Michigan transfer quarterback Dan Villari committed to Syracuse on Tuesday. What is the Orange getting in Villari? We spoke to his private quarterback coach James Brady to find out.
James Brady: "Biggest strength would be his size and athleticism. He's every bit of 6-4, 235 and he can run with the best of 'em. The way the game's played these days, quarterbacks that can get out and create off schedule, make plays with the ball in their hands, take off and run, keep the chains moving. That is most certainly what sets him apart. He's not just a pocket passer, he will get out and make plays. He excels when he gets out of the pocket. He's just as consistent out of the pocket as he is inside the pocket. If you watch film on, especially his high school highlights, he's hurdling guys. His athleticism is definitely a big part of his game."
BIGGEST IMPROVEMENT SINCE HIGH SCHOOL
Brady: "Something I know he's been spending a lot of time on this past spring and summer and fall is really understanding the game. Processing information. When you get into the division one level as a freshman, your head can start turning a little bit. Just the conversations we're now having, the time he spent with coach Harbaugh and coach Gattis, just his understanding of how defenses attack offenses and being able to slow the game down. Process the information of what he's looking at. Where to get his feet and eyes and where the ball should be delivered to be able to anticipate has gone through the roof. I can see it on film. He always sends me practice clips throughout the year. Probably his first year, probably can get that out a split second sooner. You could see he wasn't processing things as fast. Now it's like he throws the ball before the receiver has even broke yet and he's throwing it behind a linebacker's head in a tight window. That's definitely where he's made the most progress and I'd say he's still working to get even better. Understanding the game, processing information and having the game slow down a little bit so he's always one step ahead."
Brady: "He can throw with anybody. I think what sets him apart is the ability to get out and create with his legs. But, he has as big of an arm, in terms of deep ball and velocity, and then accuracy and consistency, he can throw with anybody, in my opinion, in the country. When you watch him throw, the ball leaves his hand different than most guys. It jumps off his hands. He can put it wherever he wants. That's something where, the most time I've spent with him, really is in the fundamentals in the throwing motion and footwork, and where he's made a lot of progress in the last year in particular. Tightening up his stroke, using his lower body and his core more efficiently. The way he's throwing the ball now, to be quite frank, I've been doing this for 14 years, I haven't seen many people throw like he does in person. As good as he is with his legs, he is just as good if not better throwing the ball around. He's the total package. I have no other way to say it. He's not going to go somewhere and just because he can run, they'll put him in. No. If he stays in the pocket all game long, he'll be just as good. And he can get out and create."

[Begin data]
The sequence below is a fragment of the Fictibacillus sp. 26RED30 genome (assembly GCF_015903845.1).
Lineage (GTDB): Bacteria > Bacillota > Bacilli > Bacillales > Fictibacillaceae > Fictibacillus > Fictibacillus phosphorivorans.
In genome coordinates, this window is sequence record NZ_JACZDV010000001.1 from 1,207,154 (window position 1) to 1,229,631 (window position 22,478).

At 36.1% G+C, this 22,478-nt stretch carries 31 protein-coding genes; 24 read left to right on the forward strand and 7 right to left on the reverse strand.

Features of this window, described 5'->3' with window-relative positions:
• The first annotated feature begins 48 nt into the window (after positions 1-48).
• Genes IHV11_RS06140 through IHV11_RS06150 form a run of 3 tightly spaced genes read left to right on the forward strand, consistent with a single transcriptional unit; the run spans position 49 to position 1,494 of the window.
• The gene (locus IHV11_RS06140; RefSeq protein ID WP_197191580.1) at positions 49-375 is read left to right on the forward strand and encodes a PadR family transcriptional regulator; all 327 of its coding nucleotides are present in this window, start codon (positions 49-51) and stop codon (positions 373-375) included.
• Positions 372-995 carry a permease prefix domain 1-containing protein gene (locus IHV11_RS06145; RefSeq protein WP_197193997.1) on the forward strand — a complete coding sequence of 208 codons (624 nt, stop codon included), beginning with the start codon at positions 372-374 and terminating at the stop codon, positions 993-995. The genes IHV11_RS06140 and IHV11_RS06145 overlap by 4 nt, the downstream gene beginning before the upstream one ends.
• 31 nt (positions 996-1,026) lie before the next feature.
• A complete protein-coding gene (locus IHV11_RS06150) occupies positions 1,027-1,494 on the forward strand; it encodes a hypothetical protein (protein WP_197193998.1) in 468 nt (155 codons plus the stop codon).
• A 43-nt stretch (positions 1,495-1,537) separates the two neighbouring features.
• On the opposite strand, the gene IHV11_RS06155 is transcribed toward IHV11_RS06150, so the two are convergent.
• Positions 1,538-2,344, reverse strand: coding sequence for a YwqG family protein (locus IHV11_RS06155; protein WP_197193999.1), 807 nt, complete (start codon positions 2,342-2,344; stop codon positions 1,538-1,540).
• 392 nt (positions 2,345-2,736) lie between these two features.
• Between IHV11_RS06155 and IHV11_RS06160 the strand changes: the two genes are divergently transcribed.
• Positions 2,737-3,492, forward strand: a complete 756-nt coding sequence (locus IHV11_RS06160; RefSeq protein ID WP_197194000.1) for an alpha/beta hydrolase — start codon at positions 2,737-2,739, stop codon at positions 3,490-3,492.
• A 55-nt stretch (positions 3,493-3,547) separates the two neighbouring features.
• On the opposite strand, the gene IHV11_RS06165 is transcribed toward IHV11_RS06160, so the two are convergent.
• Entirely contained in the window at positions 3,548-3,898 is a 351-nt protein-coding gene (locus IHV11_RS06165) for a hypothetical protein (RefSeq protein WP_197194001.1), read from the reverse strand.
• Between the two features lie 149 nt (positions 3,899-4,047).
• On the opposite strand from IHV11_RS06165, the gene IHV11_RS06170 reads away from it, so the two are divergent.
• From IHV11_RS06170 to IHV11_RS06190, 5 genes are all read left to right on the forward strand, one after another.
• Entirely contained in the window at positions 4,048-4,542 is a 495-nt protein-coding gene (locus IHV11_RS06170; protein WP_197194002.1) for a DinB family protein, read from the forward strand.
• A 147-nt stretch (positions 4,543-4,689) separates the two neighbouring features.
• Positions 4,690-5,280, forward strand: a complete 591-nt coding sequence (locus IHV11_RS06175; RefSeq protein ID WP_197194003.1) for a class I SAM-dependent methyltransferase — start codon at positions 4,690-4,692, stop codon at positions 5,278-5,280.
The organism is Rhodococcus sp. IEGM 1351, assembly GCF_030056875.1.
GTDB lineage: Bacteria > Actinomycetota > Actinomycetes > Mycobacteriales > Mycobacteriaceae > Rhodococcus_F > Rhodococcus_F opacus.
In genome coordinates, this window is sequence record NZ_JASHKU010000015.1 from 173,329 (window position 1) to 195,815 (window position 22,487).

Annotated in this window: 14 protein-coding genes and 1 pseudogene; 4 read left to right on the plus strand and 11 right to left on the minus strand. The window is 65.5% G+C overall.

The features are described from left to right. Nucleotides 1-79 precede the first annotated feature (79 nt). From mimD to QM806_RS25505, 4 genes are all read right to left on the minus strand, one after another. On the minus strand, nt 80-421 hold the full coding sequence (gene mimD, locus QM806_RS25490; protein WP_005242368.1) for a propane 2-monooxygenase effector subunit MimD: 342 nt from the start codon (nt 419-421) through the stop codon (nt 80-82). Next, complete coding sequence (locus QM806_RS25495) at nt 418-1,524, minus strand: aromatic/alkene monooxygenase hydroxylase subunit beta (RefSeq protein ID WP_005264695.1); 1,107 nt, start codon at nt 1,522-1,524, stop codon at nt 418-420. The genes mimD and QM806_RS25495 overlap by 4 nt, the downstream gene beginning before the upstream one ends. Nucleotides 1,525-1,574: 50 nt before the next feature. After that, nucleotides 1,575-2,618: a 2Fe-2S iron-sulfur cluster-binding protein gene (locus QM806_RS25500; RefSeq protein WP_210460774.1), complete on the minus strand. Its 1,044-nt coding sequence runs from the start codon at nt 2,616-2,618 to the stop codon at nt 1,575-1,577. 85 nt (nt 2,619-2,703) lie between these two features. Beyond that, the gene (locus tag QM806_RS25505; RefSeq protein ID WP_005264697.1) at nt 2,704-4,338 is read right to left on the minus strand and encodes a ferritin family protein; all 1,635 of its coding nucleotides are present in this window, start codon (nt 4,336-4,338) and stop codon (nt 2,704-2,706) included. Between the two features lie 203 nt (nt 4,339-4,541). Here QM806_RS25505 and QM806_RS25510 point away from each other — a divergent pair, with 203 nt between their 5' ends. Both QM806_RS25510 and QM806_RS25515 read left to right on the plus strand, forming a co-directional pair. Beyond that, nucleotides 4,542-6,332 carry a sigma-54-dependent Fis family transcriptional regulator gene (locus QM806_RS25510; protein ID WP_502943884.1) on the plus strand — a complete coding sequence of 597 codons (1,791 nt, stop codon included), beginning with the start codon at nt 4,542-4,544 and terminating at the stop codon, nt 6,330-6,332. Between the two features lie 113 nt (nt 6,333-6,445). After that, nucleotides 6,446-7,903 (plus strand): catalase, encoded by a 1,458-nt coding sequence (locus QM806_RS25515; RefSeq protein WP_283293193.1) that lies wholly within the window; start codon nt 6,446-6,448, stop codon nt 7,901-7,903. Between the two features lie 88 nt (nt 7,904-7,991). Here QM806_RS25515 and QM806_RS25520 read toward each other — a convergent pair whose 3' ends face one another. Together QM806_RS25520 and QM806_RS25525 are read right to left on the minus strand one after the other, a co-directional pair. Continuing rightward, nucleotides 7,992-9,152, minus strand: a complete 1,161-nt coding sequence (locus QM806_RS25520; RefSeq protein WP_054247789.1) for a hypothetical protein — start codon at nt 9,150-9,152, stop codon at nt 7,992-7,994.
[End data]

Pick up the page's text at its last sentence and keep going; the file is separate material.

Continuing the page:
BETWEEN THE EARS
Brady: "This has remained consistent from the first day I met him to now, and now even more so, he is a sponge. Student of the game. Gym rat. He lives and breathes it. If he could do it 24/7 he would. If it's something that's going to help him, the team, get better, he's all in on it. He knows the mental part of the game, the playbook, that's what it takes to excel at this level. He has stories that he shares with me. The boy JD Johnson, he was the boy who originally committed to Michigan, had a heart issue and now he's able to play again. He became best friends with him and they would stay up til all hours of the morning going through the playbook, breaking down film. He's like a little puppy walking around next to Cade McNamara in practice, in meeting rooms, just hearing the way he speaks. Seeing whatever he's seeing, asking questions. He's not one of those guys who just shows up and throws the ball around. He understands completely and loves it. He loves learning about the game and the whole mental side of it. I'd say that's a strength of his as well and that's helped him get to where he is. He is extremely coachable. He understands that he can always get a little better. If you can share something with him that can help, he's going to do everything he can to get better at it. He's a sponge, student of the game, and he loves every piece of it. I think that's where he's made the most progress is in the mental side of it. So I think he'll have a lot of fun getting to learn a whole new system, and putting time in with that."